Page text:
3 Min Read
LOS ANGELES (Reuters) - Cannabis may join the herb and spice rack in California kitchens as the most populous U.S. state prepares for the possible legalization of recreational marijuana in November.
Chef Chris Sayegh is leading the way by taking haute cuisine to a higher place with his cannabis-infused menus in private homes for as much as $500 a head, or in "pop-up" banquets around Los Angeles for $20 to $200 a person. For now, diners must show their medical marijuana cards.
Sayegh, 23, who cut his teeth in the kitchens of top restaurants in New York and California, said incorporating cannabis into his recipes creates an entirely new consciousness for diners that goes beyond the effects of a fine wine.
"To me, this is a cerebral experience," he said during a demonstration at his Hollywood apartment last week. "You're eating with a different perception with each bite, with each course. You're literally changing your brain chemistry and you are viewing this food differently than you did five minutes ago, 10 minutes ago."
Edible marijuana products are nothing new, and the market for them has evolved into a multimillion-dollar industry. Cannabis dining, on the other hand, is a relatively new concept, and Sayegh wants to bring it to the masses.
Marijuana has been legally permitted in California for medical purposes since 1996, and voters are widely expected to pass a measure on the upcoming November election ballot to legalize pot as a recreational drug for adults statewide.
Sayegh said he began experimenting with cannabis cuisine after growing tired of pot-baked brownies and other snacks.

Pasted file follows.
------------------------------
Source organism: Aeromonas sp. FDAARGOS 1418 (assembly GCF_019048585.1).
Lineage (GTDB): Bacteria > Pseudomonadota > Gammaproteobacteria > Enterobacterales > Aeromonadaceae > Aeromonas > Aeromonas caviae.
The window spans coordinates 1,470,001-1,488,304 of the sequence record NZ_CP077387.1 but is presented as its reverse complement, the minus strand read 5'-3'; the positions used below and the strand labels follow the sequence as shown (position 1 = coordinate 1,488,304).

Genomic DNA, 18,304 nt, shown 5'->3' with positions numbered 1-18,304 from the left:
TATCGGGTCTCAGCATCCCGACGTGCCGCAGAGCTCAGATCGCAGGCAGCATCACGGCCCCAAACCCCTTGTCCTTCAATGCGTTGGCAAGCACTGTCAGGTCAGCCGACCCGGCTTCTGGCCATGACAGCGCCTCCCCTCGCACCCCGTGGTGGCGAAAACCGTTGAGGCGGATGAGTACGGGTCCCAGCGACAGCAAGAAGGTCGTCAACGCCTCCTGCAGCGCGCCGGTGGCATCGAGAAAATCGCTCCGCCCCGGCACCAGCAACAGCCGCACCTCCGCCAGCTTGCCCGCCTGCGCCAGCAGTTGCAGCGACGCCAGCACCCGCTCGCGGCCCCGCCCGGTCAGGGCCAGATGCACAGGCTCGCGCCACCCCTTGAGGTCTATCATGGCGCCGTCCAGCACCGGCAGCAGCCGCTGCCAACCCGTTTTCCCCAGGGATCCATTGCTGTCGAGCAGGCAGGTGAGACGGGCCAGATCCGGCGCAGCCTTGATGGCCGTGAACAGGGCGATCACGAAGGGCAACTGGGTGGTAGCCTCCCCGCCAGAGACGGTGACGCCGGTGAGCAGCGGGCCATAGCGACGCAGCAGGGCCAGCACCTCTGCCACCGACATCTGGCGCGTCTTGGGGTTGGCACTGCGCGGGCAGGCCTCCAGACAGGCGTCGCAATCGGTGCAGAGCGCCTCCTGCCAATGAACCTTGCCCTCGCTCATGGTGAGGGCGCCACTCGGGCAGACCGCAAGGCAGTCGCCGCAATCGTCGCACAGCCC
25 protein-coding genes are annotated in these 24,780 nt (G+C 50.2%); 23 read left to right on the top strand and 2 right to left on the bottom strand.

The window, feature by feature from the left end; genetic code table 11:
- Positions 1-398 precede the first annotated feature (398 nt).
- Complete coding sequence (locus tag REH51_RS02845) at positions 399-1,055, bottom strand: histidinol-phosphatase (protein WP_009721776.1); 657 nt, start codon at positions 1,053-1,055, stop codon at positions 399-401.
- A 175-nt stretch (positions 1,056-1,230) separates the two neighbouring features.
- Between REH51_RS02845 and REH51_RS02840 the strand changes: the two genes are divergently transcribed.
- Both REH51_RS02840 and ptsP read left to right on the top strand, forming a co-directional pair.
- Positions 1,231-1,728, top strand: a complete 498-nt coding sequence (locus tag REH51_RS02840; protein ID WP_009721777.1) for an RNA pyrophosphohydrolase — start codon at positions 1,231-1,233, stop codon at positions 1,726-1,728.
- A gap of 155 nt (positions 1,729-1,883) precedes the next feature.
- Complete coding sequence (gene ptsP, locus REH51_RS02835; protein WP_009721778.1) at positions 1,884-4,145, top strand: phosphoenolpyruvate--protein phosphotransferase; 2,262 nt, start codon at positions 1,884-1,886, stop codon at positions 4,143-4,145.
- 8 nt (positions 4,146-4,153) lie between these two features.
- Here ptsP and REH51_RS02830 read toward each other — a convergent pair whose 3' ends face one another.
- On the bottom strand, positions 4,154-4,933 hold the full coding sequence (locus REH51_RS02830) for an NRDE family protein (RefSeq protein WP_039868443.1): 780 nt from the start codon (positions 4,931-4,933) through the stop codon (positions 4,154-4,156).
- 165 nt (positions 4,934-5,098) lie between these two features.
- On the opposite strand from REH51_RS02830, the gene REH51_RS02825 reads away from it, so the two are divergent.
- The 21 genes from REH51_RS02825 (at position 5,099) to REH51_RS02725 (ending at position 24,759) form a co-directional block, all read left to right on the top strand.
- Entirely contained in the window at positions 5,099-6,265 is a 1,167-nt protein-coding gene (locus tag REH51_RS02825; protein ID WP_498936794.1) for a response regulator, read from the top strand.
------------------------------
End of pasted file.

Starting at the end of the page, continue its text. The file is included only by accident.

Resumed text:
"It really wasn't until I started to break it down into a science that I realized that cooking with cannabis ... was much, much different than baking with it," he said.
In the kitchen, Sayegh uses oil containing an extract of tetrahydrocannabinol (THC), the psychoactive component of cannabis, and a "vaporizer" to infuse ingredients with THC.
"You'll never taste the cannabis in my cooking unless I specifically want you to taste it because it's not a pleasant taste. ... It throws off the whole flavor of the dish," he said, adding that he "micro-doses" his dishes to the desired potency of individual clients.
At his apartment last Friday, he prepared an elaborate three-course meal for a friend. Carrot confit gnocchi with cannabis-infused pea emulsion was followed by New York strip steak with parsnip puree and a "medicated" red wine reduction. The finale: a sticky toffee pudding with toasted coconut and pot-infused chocolate.
Reporting by Omar Younis; Editing by Steve Gorman and Richard Chang